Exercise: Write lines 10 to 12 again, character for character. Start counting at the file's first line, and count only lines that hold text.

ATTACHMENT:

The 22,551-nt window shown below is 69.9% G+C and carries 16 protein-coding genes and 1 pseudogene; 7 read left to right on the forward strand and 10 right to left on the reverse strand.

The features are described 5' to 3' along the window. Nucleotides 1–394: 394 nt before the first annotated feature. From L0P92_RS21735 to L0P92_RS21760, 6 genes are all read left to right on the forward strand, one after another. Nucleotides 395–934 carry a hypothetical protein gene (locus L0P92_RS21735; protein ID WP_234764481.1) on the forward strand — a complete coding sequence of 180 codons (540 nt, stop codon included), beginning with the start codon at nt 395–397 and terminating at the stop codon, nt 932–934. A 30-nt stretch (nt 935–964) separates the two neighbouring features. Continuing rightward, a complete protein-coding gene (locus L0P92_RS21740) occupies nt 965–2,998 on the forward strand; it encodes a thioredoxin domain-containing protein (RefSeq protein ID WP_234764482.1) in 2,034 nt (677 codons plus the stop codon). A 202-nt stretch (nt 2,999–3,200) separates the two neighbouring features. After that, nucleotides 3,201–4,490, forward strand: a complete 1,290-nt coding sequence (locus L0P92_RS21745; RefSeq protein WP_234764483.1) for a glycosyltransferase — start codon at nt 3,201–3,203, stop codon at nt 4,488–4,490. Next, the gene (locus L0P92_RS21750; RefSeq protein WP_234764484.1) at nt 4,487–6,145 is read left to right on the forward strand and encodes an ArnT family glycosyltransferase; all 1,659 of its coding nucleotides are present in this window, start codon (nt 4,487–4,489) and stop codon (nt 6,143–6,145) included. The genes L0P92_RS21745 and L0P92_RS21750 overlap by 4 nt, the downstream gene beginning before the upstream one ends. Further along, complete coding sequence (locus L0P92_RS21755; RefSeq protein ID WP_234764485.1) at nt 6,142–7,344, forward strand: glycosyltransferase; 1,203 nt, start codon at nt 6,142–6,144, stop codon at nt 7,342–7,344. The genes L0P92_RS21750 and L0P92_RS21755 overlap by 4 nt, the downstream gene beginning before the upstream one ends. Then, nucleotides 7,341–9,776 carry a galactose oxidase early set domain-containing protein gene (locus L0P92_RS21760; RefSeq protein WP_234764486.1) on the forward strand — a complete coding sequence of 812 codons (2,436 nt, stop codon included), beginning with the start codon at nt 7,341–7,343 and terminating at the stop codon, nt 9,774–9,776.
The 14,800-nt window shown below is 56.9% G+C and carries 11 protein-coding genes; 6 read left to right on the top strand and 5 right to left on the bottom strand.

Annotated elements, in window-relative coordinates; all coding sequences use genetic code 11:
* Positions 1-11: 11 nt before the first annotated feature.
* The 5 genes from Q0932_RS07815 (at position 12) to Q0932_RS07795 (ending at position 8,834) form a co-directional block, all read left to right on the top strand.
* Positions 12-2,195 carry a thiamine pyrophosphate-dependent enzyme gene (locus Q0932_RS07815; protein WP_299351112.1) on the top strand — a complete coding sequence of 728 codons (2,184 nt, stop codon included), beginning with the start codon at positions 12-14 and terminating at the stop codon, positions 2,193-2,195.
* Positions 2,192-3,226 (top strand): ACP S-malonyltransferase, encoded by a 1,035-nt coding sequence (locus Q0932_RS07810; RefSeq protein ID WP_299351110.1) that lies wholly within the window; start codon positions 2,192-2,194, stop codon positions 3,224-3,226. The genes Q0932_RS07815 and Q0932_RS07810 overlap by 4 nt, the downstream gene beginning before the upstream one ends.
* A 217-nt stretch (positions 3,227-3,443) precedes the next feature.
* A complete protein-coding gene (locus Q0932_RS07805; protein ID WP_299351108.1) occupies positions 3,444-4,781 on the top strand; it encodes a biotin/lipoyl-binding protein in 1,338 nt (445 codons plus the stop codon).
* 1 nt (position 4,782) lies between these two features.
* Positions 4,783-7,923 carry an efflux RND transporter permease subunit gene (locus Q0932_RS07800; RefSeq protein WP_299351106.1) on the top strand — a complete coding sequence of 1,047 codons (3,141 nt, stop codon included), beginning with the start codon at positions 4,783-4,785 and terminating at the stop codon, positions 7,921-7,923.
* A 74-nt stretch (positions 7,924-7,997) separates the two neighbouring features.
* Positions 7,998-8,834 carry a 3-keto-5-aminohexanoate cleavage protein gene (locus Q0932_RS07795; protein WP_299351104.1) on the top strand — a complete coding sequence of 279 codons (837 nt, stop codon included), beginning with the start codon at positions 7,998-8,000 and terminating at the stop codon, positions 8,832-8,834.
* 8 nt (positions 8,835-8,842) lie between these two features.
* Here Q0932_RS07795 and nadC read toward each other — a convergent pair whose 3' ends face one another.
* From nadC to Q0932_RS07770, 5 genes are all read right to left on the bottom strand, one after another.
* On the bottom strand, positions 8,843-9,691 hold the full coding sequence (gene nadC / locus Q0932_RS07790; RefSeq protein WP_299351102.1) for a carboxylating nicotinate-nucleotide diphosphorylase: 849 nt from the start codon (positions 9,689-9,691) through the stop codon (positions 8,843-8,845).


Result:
* A complete protein-coding gene (locus Q0932_RS07805; protein ID WP_299351108.1) occupies positions 3,444-4,781 on the top strand; it encodes a biotin/lipoyl-binding protein in 1,338 nt (445 codons plus the stop codon).
* 1 nt (position 4,782) lies between these two features.
* Positions 4,783-7,923 carry an efflux RND transporter permease subunit gene (locus Q0932_RS07800; RefSeq protein WP_299351106.1) on the top strand — a complete coding sequence of 1,047 codons (3,141 nt, stop codon included), beginning with the start codon at positions 4,783-4,785 and terminating at the stop codon, positions 7,921-7,923.